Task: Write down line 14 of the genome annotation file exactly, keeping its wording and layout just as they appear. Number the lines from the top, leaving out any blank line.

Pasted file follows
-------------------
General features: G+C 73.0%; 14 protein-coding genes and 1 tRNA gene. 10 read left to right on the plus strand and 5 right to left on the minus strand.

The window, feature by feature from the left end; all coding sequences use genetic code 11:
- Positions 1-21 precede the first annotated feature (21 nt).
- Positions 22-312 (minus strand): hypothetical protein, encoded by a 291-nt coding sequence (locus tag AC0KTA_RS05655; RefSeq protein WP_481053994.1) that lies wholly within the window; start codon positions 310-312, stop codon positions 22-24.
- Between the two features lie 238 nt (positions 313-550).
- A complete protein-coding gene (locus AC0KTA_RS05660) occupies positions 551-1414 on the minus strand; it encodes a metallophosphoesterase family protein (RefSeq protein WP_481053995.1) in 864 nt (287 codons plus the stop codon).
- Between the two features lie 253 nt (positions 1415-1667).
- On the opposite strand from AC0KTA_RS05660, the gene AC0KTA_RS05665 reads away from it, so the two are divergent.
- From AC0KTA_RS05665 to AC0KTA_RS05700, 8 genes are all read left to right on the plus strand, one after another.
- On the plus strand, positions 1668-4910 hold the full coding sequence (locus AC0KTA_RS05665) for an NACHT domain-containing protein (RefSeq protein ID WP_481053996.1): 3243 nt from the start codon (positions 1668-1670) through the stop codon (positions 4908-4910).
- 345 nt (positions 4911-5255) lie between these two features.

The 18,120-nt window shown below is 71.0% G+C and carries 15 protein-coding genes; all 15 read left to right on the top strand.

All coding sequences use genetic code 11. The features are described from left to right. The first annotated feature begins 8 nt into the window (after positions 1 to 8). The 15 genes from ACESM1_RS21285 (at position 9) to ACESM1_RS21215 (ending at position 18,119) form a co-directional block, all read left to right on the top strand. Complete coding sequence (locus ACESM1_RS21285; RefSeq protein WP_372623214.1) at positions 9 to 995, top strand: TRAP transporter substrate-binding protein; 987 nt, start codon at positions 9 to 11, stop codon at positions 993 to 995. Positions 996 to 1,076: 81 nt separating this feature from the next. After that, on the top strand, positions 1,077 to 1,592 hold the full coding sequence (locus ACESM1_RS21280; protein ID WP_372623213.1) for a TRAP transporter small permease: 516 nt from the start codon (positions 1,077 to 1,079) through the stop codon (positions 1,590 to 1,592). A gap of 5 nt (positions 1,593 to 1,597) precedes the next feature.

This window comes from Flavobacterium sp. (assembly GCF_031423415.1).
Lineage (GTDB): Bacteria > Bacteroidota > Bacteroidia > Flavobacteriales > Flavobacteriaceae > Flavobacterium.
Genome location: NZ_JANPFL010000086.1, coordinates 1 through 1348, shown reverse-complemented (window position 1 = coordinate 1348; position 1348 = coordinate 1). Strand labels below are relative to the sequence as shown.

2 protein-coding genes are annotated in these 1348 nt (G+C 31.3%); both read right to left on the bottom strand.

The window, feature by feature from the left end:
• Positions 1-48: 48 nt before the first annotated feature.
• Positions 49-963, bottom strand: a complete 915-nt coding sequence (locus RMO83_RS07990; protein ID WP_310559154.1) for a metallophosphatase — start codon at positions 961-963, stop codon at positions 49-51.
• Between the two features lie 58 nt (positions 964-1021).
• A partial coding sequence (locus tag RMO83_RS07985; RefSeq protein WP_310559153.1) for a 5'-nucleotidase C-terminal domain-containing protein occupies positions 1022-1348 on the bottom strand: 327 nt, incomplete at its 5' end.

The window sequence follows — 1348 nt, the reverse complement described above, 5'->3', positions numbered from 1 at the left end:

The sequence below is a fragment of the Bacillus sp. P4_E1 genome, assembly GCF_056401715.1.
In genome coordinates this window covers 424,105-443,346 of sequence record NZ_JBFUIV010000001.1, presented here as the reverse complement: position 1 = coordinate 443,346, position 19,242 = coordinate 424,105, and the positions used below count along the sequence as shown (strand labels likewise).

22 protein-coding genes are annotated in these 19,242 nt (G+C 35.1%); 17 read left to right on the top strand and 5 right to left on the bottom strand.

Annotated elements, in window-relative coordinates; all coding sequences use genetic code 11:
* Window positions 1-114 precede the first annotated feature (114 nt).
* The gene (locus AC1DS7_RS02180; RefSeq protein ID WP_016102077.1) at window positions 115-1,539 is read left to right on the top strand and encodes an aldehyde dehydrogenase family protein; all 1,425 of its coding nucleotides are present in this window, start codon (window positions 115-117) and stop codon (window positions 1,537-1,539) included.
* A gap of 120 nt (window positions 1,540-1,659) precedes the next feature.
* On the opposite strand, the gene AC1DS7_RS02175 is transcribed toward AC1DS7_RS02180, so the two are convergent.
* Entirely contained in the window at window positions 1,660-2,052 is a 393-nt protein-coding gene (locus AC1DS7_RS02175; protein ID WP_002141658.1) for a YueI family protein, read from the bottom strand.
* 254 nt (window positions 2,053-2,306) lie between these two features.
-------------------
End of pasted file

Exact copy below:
This window comes from Flavobacterium sp. (assembly GCF_031423415.1).